CITY ó It has been 37 years since Elizabeth Wilson
opened Asiatica, a shop known for one-of-a-kind garments
made from vintage kimonos and other unusual fabrics,
sewn in a large studio on site. But you can also find
elegant housewares and unique gifts, including jewelry,
jewelry bags, paper goods and soaps.
is particularly proud of the shopís role over the
years as an incubator of new talent, as well as its
unrivaled archive of antique kimono fabrics.
did Asiatica start?
have a degree in art history and taught Chinese and
Japanese art. After I moved to Kansas City and married
Marc Wilson, curator of Asian art at the Nelson-Atkins
Museum of Art (who went on to become director for 28
years), I taught at KU and UMKC.
decided I didnít want to be an academic and teamed up
with a woman in Kansas City and opened a store with
functional Japanese and Chinese things. We started
buying old kimono and had to figure out: What are we
going to do with these beautiful fabrics?
Western women donít look good in a kimono, and I didnít
want to make pillows. My partner, Fifi White, said,
"Letís make clothes." It started out simply.
We made one style of shirt, and it grew from there.
go to Japan and buy kimono, and when I return we take
them apart and recycle them. We have a pattern-maker,
and all of our clothes are made from our own designs.
This is couture. Itís not "art to wear," and
itís not costumes. These are clothes for urban people
and women who want something unique.
who buys them?
percent of our business is in other cities. We sell to
private clients and do trunk shows all over the country.
This season, we have trunk shows in September, October
the Asiatica philosophy?
buy things I like. I like to show something people havenít
tend to associate Asiatica with clothing, but thereís
more to the story. I go to Japan every year and look for
beautiful things: old kimono, paper goods, ceramics,
little vases are made by a Japanese artist who blows
them into wood and it burns the box. We have soap from
the finest inn in Kyoto. A box of six cakes,
hand-milled, costs $48. We have fabric flowers, made in
Kyoto, out of our scrap. We also carry scarves, jewelry
and dishes that we buy from Japan.
dishes are quite affordable.
love dishes. You can buy sweet porcelain bowls for $25
or less, and theyíre perfect for blueberries,
raspberries and ice cream. We also have Japanese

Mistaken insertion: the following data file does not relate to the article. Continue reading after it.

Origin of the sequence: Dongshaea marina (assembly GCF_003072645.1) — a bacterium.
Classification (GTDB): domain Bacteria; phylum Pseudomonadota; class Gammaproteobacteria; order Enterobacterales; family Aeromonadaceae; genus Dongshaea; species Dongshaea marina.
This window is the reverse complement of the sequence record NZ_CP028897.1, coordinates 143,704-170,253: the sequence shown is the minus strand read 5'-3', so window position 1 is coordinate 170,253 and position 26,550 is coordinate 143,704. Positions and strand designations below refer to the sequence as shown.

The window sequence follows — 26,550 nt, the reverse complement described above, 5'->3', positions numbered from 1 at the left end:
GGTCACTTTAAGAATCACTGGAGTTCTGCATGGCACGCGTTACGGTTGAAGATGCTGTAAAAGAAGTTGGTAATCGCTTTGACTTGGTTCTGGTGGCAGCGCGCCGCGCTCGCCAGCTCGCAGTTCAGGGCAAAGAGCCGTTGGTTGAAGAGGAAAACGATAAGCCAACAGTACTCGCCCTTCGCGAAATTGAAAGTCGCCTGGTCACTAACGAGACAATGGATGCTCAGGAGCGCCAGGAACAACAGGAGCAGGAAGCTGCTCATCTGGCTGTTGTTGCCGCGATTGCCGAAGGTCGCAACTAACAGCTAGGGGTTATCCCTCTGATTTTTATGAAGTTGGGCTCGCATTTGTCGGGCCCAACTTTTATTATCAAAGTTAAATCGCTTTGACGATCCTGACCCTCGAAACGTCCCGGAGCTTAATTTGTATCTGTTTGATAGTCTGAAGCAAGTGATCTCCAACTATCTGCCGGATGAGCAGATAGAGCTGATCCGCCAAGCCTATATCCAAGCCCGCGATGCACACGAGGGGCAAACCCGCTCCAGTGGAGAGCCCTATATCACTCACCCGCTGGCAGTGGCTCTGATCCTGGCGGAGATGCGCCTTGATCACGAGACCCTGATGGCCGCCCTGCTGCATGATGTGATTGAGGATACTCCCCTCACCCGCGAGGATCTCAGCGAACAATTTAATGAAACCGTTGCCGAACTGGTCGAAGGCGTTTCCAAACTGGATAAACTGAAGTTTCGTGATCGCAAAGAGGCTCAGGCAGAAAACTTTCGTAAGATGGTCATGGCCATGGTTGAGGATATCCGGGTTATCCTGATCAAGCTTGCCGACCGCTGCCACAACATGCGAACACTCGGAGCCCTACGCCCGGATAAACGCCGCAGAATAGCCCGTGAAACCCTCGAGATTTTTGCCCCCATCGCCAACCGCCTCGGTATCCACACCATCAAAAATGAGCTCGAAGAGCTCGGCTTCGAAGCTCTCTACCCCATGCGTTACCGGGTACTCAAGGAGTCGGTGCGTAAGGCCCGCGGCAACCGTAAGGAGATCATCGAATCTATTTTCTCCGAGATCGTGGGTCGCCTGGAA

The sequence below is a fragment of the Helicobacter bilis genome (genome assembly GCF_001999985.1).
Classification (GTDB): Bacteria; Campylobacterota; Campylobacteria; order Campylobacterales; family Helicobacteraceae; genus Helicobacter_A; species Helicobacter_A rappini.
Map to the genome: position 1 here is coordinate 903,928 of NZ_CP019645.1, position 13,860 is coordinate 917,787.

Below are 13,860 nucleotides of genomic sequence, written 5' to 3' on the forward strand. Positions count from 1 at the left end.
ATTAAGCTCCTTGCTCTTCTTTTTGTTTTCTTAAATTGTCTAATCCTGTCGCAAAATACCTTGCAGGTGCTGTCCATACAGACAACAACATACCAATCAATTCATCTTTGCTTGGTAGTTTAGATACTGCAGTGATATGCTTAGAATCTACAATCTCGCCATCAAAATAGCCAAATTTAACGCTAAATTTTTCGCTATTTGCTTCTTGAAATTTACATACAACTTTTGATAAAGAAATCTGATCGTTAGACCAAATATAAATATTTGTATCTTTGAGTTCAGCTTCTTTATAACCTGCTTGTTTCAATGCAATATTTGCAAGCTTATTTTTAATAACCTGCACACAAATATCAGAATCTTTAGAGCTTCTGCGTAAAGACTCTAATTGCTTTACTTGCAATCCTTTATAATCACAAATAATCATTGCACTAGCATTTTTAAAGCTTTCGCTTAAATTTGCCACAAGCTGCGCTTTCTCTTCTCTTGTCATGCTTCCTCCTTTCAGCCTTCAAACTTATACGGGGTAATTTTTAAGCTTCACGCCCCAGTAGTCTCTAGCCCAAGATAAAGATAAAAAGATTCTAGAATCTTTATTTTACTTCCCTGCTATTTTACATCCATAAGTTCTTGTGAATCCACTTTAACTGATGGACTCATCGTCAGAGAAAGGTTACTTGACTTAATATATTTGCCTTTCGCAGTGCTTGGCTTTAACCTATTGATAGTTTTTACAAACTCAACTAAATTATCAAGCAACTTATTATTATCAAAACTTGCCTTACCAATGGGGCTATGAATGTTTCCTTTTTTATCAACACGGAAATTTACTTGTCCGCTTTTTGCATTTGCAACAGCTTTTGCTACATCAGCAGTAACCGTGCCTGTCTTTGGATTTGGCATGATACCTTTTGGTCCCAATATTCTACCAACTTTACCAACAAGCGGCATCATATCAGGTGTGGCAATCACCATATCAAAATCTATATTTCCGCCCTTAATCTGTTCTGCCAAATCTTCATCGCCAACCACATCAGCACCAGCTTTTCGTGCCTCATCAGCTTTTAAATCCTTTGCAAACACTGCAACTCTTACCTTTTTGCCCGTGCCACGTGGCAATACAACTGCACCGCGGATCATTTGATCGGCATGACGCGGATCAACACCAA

stoneware plates you can put in the dishwasher. Theyíre
$48 a piece.
me about these paper goods. The shapes are so
from a line called Wasara that includes 13 different
shapes of bowls, plates and cups. The cost is $12 for
from six to a dozen pieces. We were the first in America
to carry them.
textiles are clearly your first love.
use avant-garde Japanese fabrics, made from polyester
and paper, and polyester and metal. We have a line of
scarves made from tied-dyed silk. The fabric is twisted
and tied, dyed wet and probably heated to keep the
texture. We also carry tenugui napkins. Tenugui are the
cotton towels that sushi chefs tie around their heads.
You can buy a packet of 10 for $35.
of these kimonos can stand alone as artworks.
one we have on display is a type called "boro,"
which means rag, and is all the rage at the moment. Boro
garments are patched indigo cotton, and people like them
for their beaten-up look. The patching and stitching
make for a beautiful object.
doing a cooperative project with KC CO, the leather
accessories company founded by Dominic Scalise. Weíve
done a line of bags made from leftover cotton and
canvas, and weíve asked him to do the leather handles.
me about this room with all the bins of rolled fabric.
least once a month I lead a tour for a local college and
also high schools. This room is filled with 40 years of
scrap, all sorted by color. They should be collected on
a database. This is a treasure trove. Itís an
incredible archive of 20th-century kimono designs. It
makes my heart start beating faster.